I have yet to talk to a developer that has told me that they were purposefully writing bad software. I think this is something that is part of being a developer, that you write software that is as good as you can possibly make it within the constraints that you have.
In our effort to write the Best Software Ever (TM) we read up on all the programming best practices: design patterns, refactoring and rewriting code, new concepts such as Domain-Driven Design and CQRS, all the latest frameworks and of course we test our code until we have a decent code coverage and we sit together with our teammates to do pair programming. And that's great. It is. But it isn't.
In my lightning talk for the PHPAmersfoort meetup on Tuesday, January 9th, 2018, I ranted a bit about best practices. In this blog post, I try to summarize what I ranted about.
Test coverage is great! It is a great tool to measure how much of our code is being touched by unit (and possibly integration) tests. A lot of developers I talk to tell me that they strive to get 100% code coverage, 80% code coverage, 50% code coverage or any other arbitrary percentage. What they don't mention is whether or not they actually look at what they are testing.
Over the years I have encountered so many unit tests that were not actually testing anything. They were written for a sole purpose: To make sure that all the lines in the code were "green", were covered by unit tests. And that is useless. Completely useless. You get a false sense of security if you work like this.
There are many ways of keeping track of whether your tests actually make sense. Recently I wrote about using docblocks for that purpose, but you can also use code coverage to help you write great tests. Generating code coverage can help you identify which parts of your code are not covered by tests. But instead of just writing a test to ensure the line turns green, you need to consider what that line of code stands for, what behavior it adds to your code. And you should write your tests to test that behavior, not just to add a green line and an extra 0.1% to your code coverage. Code coverage is an indication, not a proof of good tests.
DDD is a way of designing the code of your application based on the domain you're working in. It puts the actual use cases at the heart of your application and ensures that your code is structured in a way that makes sense to the context it is running in.
Domain-Driven Design is a big hit in the programming world at the moment. These days you don't count anymore if you don't do DDD. And you shouldn't just know about DDD or try to apply it here and there, no: ALL YOUR CODES SHOULD BE DDD!1!1shift-one!!1!
Now, don't get me wrong: There is a lot in DDD that makes way more sense than any approach I've used in the past, but just applying DDD on every bit of code you write does not make any sense. Doing things DDD is not that hard, but doing DDD right takes a lot of learning and a lot of effort. And for quite a few of the things that I've seen people want to use full-on DDD recently, I wonder whether it is worth the effort.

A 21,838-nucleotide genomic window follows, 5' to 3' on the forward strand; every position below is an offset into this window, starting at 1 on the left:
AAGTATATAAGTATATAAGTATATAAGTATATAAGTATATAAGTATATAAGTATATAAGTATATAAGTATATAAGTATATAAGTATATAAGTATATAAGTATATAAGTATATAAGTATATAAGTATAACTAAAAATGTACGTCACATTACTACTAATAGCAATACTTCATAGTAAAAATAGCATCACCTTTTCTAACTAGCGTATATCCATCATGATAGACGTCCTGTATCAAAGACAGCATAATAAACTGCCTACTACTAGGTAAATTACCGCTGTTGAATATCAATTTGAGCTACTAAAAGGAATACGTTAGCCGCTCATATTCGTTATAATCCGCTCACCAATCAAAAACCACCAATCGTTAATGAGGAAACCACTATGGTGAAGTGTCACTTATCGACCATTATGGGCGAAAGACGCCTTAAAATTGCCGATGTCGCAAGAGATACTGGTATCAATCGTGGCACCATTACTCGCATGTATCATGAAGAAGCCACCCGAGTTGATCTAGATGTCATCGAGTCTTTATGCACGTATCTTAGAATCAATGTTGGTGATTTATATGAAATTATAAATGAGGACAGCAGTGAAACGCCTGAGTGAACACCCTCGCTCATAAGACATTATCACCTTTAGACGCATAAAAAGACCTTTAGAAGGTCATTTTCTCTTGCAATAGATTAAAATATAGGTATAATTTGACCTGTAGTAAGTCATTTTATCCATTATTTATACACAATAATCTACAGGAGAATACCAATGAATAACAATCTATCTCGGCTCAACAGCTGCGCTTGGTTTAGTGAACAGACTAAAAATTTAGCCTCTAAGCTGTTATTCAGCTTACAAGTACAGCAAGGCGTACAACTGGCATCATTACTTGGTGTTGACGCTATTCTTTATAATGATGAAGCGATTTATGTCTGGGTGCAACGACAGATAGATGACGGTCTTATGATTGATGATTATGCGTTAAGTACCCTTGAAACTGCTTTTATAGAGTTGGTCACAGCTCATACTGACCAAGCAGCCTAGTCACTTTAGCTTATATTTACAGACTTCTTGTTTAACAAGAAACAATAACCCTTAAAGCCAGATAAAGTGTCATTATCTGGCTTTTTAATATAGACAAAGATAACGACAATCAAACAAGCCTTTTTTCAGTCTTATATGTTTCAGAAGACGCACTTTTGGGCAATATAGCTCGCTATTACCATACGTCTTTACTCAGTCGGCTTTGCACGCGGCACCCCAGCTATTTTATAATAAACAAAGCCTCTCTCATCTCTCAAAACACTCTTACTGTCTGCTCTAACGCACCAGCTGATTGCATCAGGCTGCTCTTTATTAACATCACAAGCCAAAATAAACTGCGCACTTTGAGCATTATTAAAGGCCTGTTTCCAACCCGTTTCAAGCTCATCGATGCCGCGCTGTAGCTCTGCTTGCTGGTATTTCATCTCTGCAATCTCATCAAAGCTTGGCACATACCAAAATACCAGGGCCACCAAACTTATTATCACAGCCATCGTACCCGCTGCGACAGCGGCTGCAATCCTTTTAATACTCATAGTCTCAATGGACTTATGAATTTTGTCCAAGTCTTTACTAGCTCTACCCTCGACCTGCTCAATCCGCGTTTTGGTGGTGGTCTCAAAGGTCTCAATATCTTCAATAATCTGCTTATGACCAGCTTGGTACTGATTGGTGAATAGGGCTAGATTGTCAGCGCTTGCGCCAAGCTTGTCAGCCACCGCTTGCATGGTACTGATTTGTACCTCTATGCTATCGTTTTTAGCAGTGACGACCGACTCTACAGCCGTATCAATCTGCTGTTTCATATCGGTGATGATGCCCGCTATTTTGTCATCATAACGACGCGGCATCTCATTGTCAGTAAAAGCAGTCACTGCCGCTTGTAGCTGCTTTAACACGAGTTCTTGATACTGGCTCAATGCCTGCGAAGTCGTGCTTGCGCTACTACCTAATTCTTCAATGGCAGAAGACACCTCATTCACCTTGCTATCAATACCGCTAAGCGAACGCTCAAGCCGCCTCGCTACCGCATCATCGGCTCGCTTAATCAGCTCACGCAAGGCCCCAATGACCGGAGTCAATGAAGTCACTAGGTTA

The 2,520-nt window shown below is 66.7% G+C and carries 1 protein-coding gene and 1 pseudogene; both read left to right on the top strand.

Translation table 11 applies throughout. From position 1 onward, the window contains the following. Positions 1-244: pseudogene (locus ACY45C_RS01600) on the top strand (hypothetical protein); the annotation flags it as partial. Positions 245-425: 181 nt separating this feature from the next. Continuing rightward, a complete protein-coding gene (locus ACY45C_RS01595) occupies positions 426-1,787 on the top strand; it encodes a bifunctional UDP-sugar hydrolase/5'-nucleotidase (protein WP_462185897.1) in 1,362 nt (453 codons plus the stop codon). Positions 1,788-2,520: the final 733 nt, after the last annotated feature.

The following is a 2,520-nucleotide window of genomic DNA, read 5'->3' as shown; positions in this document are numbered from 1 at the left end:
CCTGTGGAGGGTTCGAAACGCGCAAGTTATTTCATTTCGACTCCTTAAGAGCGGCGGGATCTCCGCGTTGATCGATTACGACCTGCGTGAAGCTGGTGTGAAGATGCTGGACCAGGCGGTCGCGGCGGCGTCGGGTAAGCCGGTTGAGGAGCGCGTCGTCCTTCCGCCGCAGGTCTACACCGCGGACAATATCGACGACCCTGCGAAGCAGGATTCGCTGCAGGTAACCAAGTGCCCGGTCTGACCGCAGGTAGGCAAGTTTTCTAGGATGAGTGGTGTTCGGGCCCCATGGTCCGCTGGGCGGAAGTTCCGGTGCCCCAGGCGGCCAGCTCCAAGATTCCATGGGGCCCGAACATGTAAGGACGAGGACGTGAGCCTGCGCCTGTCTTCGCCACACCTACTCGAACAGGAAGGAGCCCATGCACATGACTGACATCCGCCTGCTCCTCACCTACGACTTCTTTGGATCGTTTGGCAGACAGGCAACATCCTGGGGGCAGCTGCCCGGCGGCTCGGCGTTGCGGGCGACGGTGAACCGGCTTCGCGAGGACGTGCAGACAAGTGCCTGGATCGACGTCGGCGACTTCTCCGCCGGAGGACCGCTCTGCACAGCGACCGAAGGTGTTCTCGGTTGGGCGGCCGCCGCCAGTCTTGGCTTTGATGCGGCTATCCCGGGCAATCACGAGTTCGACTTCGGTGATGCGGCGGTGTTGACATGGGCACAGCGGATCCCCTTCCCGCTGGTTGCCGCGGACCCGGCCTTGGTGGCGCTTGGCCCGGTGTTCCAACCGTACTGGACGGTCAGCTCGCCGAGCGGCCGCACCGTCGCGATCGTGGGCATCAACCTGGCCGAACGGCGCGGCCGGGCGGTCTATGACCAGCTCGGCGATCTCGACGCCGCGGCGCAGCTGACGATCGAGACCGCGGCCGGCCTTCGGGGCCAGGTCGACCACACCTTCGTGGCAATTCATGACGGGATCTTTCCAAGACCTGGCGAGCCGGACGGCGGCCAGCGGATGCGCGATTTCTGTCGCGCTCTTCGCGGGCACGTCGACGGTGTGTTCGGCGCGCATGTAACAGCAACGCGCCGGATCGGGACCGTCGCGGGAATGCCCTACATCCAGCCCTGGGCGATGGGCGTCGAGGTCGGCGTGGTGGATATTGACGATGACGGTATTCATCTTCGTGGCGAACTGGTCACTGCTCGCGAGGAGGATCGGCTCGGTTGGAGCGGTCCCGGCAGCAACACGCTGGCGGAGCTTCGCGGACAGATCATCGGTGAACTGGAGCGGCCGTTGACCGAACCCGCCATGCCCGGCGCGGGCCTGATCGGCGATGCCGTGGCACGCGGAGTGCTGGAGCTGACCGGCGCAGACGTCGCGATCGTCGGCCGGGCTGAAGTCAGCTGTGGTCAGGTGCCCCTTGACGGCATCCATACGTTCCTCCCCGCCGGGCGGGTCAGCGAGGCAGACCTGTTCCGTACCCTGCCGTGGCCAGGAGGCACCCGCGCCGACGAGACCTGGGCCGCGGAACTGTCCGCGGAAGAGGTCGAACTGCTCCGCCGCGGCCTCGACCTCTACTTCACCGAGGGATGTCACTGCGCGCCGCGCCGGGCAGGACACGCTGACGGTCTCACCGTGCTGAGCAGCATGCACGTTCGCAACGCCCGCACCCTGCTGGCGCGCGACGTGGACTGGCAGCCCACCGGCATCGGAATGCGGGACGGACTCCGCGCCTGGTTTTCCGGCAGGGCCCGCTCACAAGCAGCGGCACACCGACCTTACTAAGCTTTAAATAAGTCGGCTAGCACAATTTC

So yes, dig into DDD, read the blue book if you want, read any book about it, all the blog post, and apply it where it makes sense. Go ahead! But don't overdo it.
I used to be a framework zealot. I was convinced that everyone should use frameworks, and everyone should use it all the time. For me it started with Mojavi, then Zend Framework and finally I settled on Symfony. To me, the approach and structure that Symfony gave me made so much sense that I started using Symfony for every project that I worked on. My first step would be to download (and later: install) Symfony. It made my life so much easier.
Using a framework does make a lot of sense for a lot of situations. And I personally do not really care what framework you use, although I see a lot of people saying "You use Laravel? You're such a n00b!" or "No, you have to use Symfony for everything" or "Zend Framework is the only true enterprise framework and you need to use it".
First of all: There is no single framework that is good for every situation. Second of all, why use a pre-fab framework when you can build your own?. And sometimes you really don't need a framework. Stop bashing other people's solutions and start worrying about solving your own problems. Pick the right tool for the job and fix stuff.
Event sourcing + CQRS
Event sourcing is a way of storing and retrieving data that does not hold a single truth. It uses events to communicate changes to your data. At any point in time, you can replay those events to get to the current state of your data, but it also allows you to look back into your history for other states of the data. It is a great concept for storing data where you need a paper trail (for instance for audit purposes) or where you need versioning of your data.
CQRS is a method of separating your C, R, U, and D. In most places where I've seen it applied it is a separation of reading data from the datastore and writing data to the data store.
Both are, like Domain-Driven Design, a big hit in the programming world at the moment. There's a lot of fanaticism around it. Of course, you should do event sourcing, preferably on all your data. Of course, you should use CQRS, it is such a great way of separating responsibilities.